Hello and welcome to the last part of our series on Rotor Dynamics! In today’s blog we’ll be concluding with torsional analysis, and the steps needed to perform this type of analysis. If you haven’t had a look at the other entries in this series, you can find them here:
- What is Rotor Dynamics? And Where is it Found?
- Why is Rotor Dynamics so Important?
- What API Standards Govern Rotor Dynamics Analysis?
- Basic Definitions and Fundamental Concepts of Rotating Equipment Vibrations
- The Purposes and Objectives of Rotor Dynamics Analyses
- The Importance of Accurately Modeling a Rotor-Bearing System
- Modeling Bearings and Support Structures in a Rotor Bearing System
- Introduction to Performing Lateral Rotor Dynamics Analysis
In an earlier blog, we covered the basic definitions of lateral and torsional analysis. Lateral analysis is concerned with the bending behavior of a rotor train. Torque is a measurement of force that causes an object to rotate on an axis such as when a component needs to be “torqued to spec” in a car’s engine, for example. Torsional analysis, meanwhile, looks at the twisting behavior of the rotor train.
In the context of rotor dynamics, torsional vibrations refer to the oscillatory torsional deformations encountered by the shafts in the rotor train.
If these torsional vibrations and excitations are left undamped and aren’t analyzed properly, breakages and catastrophic failures can occur similar to undamped lateral excitations. For more on that, you can read up on the importance of rotor dynamics analysis here.
So what are the goals and steps of torsional analysis? The objectives and steps should be the following:
- Identify possible torsional excitations
- Predict the torsional natural frequencies
- Sensitivity analysis: Evaluate the effect on the natural frequencies and vibration amplitudes from changing one or more design parameters or components in the train
- Screen for resonances (Campbell diagram)
– In case of a resonance, modify the system to remove it
– In case it is not possible to remove the resonance, demonstrate that the system is reliable (does not break):
—- Calculate pulsating torque amplifications
—- Obtain stress levels on shafts
—- Verify system against low/high cycle fatigue
- Compute the vibration amplitudes and peak torques under steady state torsional excitation
- Compute the dynamic torque and gear tooth loads under transient conditions
Using this basic outline, a torsional analysis can be completed. But it’s important to understand the tools and methods of going through these steps. Additionally, it’s important to understand the context of why we perform torsional analysis.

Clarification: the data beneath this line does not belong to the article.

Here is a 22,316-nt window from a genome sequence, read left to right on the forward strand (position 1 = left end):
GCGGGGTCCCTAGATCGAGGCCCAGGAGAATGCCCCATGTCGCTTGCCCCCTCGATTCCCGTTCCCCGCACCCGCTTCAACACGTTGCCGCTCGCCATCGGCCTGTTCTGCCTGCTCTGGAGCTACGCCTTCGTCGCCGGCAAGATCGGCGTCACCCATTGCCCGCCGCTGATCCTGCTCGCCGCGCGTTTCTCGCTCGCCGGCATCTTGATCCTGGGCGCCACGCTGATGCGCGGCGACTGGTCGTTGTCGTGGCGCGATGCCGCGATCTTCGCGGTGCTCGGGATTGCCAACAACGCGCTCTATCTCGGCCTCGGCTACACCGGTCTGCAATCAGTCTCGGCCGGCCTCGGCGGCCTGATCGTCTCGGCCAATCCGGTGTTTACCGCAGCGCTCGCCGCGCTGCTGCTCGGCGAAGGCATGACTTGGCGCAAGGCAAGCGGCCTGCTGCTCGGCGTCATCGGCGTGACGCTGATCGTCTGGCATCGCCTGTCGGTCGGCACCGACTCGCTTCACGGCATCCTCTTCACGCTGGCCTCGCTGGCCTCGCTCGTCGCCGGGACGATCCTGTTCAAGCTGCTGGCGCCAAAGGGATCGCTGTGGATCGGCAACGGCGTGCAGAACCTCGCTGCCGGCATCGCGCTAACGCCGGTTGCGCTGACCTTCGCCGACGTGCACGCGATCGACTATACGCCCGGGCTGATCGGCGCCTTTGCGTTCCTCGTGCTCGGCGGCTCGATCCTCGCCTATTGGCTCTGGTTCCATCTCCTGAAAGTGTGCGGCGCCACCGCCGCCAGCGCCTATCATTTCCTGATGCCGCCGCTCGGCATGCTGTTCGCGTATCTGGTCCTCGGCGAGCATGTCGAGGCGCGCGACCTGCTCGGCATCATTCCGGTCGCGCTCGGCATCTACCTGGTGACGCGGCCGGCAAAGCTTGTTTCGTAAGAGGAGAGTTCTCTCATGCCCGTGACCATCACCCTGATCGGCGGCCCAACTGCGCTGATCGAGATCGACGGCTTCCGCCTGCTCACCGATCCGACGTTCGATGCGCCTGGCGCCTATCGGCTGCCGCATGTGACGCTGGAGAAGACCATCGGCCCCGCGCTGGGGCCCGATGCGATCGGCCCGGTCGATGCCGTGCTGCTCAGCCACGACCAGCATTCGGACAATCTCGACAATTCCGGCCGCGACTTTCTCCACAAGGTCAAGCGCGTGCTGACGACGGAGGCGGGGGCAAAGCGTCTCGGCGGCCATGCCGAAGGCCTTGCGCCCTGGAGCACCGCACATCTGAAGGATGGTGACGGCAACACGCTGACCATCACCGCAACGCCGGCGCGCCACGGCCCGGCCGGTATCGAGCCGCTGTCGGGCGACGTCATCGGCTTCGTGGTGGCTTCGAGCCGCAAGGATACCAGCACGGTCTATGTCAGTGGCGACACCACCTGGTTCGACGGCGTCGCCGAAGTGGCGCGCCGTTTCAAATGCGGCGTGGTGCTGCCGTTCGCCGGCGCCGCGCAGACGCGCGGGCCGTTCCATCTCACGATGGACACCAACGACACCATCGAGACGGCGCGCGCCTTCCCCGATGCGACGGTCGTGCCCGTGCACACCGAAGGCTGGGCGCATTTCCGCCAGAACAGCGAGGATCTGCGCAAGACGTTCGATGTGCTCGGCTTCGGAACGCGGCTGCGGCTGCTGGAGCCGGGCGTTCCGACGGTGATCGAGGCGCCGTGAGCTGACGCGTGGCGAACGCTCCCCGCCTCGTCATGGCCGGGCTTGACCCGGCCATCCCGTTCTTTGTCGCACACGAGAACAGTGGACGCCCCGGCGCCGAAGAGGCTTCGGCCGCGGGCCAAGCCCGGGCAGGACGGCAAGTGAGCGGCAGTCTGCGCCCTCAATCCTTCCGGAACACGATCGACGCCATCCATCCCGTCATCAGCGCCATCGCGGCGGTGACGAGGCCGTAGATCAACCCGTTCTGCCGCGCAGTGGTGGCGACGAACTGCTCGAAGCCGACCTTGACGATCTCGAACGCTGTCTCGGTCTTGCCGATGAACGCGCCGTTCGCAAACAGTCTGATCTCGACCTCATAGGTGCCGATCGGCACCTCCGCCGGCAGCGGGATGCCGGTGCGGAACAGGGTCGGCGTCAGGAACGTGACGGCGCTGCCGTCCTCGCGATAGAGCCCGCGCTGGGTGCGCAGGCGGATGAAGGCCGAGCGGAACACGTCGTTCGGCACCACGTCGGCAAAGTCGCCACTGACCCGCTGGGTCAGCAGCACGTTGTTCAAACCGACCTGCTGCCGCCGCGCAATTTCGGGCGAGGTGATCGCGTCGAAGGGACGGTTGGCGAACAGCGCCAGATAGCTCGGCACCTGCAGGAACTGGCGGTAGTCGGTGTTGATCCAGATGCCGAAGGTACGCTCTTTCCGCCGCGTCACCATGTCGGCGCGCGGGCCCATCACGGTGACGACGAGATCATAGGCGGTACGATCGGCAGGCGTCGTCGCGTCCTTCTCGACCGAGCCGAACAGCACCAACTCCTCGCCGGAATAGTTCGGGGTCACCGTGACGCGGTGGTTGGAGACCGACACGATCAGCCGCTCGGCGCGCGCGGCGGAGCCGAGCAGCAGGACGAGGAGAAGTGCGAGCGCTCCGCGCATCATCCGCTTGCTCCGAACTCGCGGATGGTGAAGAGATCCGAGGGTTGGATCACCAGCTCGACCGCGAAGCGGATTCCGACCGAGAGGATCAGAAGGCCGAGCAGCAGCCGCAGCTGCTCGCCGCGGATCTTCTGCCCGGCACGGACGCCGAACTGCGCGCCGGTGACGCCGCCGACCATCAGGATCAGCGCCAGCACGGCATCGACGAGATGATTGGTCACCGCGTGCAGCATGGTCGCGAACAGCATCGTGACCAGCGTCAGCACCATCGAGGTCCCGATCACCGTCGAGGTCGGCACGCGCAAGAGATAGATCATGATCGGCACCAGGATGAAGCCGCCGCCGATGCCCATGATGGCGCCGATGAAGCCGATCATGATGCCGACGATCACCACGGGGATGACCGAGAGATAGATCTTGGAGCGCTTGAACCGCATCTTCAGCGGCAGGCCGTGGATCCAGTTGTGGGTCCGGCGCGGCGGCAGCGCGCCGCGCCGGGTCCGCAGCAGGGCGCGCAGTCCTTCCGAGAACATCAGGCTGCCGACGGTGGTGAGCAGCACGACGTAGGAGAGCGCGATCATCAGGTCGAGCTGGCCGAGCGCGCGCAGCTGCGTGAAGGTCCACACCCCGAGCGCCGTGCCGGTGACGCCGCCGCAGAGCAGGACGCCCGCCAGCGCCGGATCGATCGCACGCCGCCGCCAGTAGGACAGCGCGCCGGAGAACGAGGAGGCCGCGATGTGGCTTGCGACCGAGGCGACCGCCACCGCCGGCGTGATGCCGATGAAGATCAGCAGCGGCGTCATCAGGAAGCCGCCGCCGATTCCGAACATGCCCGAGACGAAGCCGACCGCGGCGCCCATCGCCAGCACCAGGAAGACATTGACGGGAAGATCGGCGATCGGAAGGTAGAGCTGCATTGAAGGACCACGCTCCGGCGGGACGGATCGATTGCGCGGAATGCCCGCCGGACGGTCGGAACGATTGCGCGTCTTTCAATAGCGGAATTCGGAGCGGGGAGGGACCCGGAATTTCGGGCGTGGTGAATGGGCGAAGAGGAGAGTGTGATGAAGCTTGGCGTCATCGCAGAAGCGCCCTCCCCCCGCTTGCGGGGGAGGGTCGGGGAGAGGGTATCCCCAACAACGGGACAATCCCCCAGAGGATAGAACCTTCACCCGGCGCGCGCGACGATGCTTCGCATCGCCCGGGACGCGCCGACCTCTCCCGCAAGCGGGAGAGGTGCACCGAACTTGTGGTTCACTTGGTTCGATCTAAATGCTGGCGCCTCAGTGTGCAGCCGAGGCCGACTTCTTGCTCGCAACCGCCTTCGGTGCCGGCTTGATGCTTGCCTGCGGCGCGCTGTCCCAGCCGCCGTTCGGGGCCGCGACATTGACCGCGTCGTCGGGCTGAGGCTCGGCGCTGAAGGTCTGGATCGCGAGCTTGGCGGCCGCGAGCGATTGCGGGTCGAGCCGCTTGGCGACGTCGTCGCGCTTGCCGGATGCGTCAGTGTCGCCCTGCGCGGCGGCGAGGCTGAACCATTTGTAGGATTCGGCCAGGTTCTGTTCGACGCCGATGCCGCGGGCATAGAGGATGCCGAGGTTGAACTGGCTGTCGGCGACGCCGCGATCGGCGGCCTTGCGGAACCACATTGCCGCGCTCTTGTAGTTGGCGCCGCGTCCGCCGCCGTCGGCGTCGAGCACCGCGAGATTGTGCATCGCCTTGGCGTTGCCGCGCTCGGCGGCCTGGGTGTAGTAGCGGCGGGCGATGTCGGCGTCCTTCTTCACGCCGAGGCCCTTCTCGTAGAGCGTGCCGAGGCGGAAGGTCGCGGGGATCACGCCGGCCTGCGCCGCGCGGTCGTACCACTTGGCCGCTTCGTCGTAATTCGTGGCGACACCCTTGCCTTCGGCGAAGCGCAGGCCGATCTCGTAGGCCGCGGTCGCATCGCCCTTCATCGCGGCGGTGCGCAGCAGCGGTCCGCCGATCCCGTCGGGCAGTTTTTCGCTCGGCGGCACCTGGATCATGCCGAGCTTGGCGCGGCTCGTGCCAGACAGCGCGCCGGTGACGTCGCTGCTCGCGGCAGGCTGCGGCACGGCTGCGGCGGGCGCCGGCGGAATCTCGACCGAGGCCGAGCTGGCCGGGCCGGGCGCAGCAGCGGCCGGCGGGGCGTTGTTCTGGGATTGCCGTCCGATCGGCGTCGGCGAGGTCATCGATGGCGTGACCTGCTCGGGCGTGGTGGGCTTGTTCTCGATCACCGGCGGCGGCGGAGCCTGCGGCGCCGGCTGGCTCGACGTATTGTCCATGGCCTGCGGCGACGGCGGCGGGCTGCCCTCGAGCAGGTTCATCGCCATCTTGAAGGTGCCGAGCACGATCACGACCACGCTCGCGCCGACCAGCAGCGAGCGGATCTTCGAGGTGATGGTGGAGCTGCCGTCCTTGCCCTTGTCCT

All rotating machines (not just turbomachinery!) have torsional excitations of one form or another. Some examples include blade passing frequency in turbomachines, shaft runout, and the torque exerted by pistons in reciprocating machines. Unlike lateral excitations, torsional natural frequencies are not influenced in any way by rotation speed. Additionally, while lateral analysis performed on the individual rotors in a train, for torsional analyses, the entire rotor train needs to be analyzed in one model.
Once the potential torsional excitation sources are recognized, it’s time to move into the undamped natural frequency analysis. The results that we want to get from this are the rotor train’s torsional natural frequency and torsional mode shapes. The natural frequencies are shown in the form of a Campbell diagram, like the one below.
So what is this Campbell Diagram displaying, exactly? Along the X axis we see the machine’s rotating speed measured in the typical revolutions per minute (RPM), and along the Y axis the steady-state natural frequencies measured in hertz (Hz). Additionally, on the right Y axis we can see the Electrical frequency, also measured in hertz (Hz). Based on this information, we can see the coincidence of the steady state natural frequencies and the torsional natural frequencies.
If there is a coincidence of the torsional natural frequency with any steady state excitation frequency, it must meet the API separation margin, or it must be demonstrated that the torsional natural frequency is nonresponsive.
Now let’s have a look at the torsional mode shapes. These mode shapes show the way in which the system is displacing as a result of the natural frequencies coinciding with the speed of the machine.
The mode shapes will plot the rotor’s relative angular deflection vs. the axial distance of the coupled rotors. The mode shape information is critical for the proper interpretation of the analysis results. If a torsional interference exists, a study of the train’s mode shape can give an engineer information on nodal point locations and damped nodal points along the rotor train. This will allow the engineer to understand where the rotor is sensitive to flexibility, and where it is sensitive to inertia.
Other things that may need to be considered in torsional analyses include forced analysis and transient torsional analyses if there is a synchronous electric motor or variable frequency drive. However since this is blog is meant to provide a general overview of torsional rotor dynamics, we will not be delving into these topics here. Maybe in our next series 😊.
This marks the end of our introductory series on rotor dynamics analyses. Thank you to those who have been following along!
If you want to learn more about the importance of rotor dynamics, or about the tools our engineers and thousands of others around the world rely on for their turbomachinery designs, reach out to us at email@example.com